Oh, high school — the place where drama and surreal change begin. And with the widespread use of the Internet, this just means there are more platforms through which we witness various cases of teenage drama, most evidently in cyberbullying incidents.
Cyberbullying is a huge issue, and has become increasingly common in recent years. Some may see this as “part of growing up”, but it’s a serious problem that can bring about negative consequences for its victims — including suicide.
According to NoBullying, Singapore was ranked second worldwide in terms of the number of Cyberbullying searches generated on Google in 2013. Of 4,000 Singaporean students surveyed, 70% also reported some experience with bullying during their school years.
And now, a new movie titled “Unfriended” wants to remind the world that cyberbullying still exists.
The film will be released by Comcast Corp’s Universal Pictures, and considers itself an experimental project which was made for less than US$1 million.
The plot focuses on high school student Laura Barns, who committed suicide after an embarrassing video of her passed out at a party was uploaded onto the net. One year after her death, six of the classmates who had treated her horribly (one of them had uploaded the video) were talking to each other on Skype, only to realise that a seventh person was using Laura’s account to join in on the conversation.
Skype chat gone bad? Yes. The suspense and terror grows when they find themselves encountering horrible situations one by one. The film brings us back to reality and may even cause guilt for some, when they see the real-life consequences that cyberbullying can lead to.
“It’s a very serious topic, a relatable drama dressed as a horror movie,” said producer Timur Bekmambetov in an interview with Reuters. “We’re using horror movie language, but the story is about one of the biggest problems on the Internet,” he added.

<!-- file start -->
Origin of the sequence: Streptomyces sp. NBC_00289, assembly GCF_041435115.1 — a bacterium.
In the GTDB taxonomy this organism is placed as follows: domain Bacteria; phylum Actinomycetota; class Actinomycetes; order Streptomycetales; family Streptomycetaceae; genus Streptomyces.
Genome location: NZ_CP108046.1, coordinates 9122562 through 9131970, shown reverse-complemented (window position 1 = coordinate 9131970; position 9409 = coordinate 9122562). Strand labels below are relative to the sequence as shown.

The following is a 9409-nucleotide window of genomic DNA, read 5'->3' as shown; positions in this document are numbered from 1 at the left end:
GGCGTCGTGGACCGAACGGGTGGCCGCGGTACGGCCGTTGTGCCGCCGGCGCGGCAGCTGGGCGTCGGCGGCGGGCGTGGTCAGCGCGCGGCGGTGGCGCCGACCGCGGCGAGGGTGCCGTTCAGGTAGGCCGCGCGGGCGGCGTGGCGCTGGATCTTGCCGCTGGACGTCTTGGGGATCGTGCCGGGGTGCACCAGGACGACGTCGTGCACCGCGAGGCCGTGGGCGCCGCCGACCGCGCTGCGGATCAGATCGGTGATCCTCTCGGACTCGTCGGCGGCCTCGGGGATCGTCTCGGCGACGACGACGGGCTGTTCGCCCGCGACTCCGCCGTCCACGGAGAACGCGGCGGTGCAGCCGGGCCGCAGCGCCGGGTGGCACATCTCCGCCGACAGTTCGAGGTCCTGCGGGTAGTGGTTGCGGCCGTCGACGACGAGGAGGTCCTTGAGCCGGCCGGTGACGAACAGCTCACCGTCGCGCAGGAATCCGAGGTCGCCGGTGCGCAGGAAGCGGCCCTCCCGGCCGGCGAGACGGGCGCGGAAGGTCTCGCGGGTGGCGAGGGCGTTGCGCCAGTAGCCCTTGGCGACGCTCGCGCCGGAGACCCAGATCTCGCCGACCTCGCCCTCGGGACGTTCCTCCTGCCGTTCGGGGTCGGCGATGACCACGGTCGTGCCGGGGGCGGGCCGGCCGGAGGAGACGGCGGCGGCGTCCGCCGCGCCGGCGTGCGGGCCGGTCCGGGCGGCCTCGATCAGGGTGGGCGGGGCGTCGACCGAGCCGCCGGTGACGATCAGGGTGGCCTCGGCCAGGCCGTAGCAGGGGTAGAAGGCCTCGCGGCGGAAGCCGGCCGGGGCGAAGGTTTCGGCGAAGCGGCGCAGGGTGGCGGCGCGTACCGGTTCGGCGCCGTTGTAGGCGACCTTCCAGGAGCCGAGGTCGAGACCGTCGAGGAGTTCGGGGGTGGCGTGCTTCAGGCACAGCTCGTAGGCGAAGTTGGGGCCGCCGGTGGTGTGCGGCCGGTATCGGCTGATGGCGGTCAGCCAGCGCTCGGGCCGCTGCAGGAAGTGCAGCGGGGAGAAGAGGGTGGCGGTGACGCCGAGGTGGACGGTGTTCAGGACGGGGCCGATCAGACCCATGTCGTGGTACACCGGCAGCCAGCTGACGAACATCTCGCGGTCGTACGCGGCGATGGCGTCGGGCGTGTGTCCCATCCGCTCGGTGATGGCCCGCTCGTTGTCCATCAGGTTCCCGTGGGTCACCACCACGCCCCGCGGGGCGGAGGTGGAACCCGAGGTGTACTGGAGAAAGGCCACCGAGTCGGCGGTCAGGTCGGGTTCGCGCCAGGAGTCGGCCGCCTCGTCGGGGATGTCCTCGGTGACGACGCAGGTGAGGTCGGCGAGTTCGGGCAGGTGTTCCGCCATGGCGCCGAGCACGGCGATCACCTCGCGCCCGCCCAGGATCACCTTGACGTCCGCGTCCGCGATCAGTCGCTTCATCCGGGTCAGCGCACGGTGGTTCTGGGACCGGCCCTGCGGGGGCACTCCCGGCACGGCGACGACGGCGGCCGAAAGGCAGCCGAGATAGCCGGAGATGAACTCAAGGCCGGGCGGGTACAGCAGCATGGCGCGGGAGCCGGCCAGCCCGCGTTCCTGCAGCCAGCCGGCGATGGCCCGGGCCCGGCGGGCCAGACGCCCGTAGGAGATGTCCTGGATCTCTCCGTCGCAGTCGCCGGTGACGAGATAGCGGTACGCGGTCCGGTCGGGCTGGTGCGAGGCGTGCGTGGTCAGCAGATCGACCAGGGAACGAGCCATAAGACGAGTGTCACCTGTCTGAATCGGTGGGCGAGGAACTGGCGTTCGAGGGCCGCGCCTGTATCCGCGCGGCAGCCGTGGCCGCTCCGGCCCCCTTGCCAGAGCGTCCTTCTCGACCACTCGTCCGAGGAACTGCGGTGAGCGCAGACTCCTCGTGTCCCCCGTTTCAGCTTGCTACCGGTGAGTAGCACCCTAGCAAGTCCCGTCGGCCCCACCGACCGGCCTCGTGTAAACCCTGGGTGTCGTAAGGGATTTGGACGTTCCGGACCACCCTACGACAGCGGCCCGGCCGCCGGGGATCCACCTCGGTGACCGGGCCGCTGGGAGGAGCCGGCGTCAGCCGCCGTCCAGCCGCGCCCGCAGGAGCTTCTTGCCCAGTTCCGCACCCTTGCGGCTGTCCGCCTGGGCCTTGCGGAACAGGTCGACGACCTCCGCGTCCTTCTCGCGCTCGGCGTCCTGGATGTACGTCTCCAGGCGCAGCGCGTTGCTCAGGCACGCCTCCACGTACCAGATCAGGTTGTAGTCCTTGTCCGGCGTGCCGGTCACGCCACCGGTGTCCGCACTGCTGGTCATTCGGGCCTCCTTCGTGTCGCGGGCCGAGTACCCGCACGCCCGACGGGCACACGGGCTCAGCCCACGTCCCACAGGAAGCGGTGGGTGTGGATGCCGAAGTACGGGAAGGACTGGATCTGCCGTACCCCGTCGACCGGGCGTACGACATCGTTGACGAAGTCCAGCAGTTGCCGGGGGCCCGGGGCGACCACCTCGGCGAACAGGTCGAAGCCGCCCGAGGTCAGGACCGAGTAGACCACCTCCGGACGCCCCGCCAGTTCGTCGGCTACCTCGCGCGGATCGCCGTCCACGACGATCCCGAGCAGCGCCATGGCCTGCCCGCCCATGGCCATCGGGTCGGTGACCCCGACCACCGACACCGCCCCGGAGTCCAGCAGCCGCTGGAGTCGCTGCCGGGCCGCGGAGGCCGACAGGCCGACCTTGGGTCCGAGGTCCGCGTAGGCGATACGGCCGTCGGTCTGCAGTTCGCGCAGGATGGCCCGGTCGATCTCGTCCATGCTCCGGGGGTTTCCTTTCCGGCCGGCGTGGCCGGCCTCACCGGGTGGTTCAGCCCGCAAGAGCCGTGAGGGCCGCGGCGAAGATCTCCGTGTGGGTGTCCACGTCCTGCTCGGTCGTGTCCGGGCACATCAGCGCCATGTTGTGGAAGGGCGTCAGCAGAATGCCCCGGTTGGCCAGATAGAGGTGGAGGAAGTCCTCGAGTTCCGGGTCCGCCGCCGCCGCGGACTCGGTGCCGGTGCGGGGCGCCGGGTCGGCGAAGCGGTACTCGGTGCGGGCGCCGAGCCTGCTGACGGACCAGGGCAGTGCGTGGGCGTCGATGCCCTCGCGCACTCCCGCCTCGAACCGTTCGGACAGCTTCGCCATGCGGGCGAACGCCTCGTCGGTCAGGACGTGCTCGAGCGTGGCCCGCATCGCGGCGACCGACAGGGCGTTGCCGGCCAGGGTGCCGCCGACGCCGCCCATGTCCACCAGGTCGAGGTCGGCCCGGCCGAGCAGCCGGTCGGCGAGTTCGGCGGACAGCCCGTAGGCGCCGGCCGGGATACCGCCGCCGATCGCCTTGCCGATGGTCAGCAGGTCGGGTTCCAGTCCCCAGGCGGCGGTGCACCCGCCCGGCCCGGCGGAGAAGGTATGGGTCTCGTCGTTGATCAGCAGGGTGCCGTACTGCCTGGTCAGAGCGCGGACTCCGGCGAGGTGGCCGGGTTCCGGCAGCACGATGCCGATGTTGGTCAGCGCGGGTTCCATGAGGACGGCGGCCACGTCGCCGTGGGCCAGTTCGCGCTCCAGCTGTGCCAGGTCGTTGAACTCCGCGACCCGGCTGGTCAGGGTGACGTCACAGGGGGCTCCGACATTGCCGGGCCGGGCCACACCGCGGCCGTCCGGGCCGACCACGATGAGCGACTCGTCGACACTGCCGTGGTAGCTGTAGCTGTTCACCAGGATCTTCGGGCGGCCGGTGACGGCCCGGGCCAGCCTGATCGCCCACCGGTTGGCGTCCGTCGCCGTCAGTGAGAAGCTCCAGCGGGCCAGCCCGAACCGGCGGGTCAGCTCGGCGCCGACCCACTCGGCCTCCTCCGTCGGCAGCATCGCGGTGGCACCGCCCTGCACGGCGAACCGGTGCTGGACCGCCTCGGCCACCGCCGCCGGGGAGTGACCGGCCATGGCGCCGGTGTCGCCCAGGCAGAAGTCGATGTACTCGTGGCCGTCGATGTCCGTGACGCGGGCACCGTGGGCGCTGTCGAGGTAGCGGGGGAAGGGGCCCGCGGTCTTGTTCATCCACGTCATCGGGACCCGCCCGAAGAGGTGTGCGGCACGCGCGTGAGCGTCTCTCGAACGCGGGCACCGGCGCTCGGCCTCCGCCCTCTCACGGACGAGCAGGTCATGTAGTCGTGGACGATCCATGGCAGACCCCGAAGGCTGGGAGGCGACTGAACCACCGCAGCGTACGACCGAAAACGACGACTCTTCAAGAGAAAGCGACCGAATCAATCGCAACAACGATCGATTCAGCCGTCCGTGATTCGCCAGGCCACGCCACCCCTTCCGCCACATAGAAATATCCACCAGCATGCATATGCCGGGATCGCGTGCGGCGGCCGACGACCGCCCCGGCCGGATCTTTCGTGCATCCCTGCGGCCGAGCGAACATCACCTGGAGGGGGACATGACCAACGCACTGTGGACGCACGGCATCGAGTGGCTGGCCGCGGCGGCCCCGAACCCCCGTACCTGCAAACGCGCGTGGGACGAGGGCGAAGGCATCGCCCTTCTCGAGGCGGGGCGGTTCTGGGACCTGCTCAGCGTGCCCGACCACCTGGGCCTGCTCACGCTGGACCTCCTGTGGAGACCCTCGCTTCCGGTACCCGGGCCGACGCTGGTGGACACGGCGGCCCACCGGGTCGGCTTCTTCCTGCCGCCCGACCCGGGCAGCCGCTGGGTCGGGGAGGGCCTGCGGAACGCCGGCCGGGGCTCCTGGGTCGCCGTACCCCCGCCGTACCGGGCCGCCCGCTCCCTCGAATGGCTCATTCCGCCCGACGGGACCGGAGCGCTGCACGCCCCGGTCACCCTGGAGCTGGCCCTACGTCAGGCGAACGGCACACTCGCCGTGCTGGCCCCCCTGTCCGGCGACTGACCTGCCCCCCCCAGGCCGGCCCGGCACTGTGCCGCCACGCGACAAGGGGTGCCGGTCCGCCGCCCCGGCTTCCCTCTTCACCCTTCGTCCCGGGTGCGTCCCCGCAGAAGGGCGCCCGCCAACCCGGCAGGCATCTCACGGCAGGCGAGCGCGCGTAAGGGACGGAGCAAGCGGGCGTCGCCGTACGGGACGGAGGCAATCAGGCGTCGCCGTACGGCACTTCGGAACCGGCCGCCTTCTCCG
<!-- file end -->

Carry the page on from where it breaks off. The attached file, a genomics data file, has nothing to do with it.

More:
In the same interview, Bekmambetov also described Unfriended as a “screenshot movie”, noting the unique way in which the movie was filmed. He further expressed his belief that future movies will follow this concept as the world becomes more IT-savvy.
“We’re spending more and more time living in the virtual world, and it means we should tell stories about our behaviour and how we communicate. We talk differently in real life when we’re chatting, we’re not reacting the same way — we are different,” he explained.
The film does a commendable job at highlighting the threatening situations teenagers face online, such as invasion of privacy, humiliation and vulnerability, and in this case, suicidal and vengeful thoughts. The Internet, clearly, is a place of convenience for many of us, yet it doesn’t erase the fact that it can be socially dangerous as well. And Unfriended clearly shows how despicable and ruthless we can be on platforms where we are allowed to remain anonymous.
Personally, I feel that anti-bullying campaigns or talks alone won’t be able to stop bullying entirely. In our increasingly connected world, the Internet will just be another platform and excuse for a number of black sheep to take advantage of, and harass, their victims. That said, with the help of movies like Unfriended, we can definitely raise awareness and attempt to reduce the number of such incidents within our society. The problem, of course, is getting people to watch the film and to understand the message behind it.
“Unfriended,” will arrive in Singapore on 30 April. Till then, think twice about what you do online.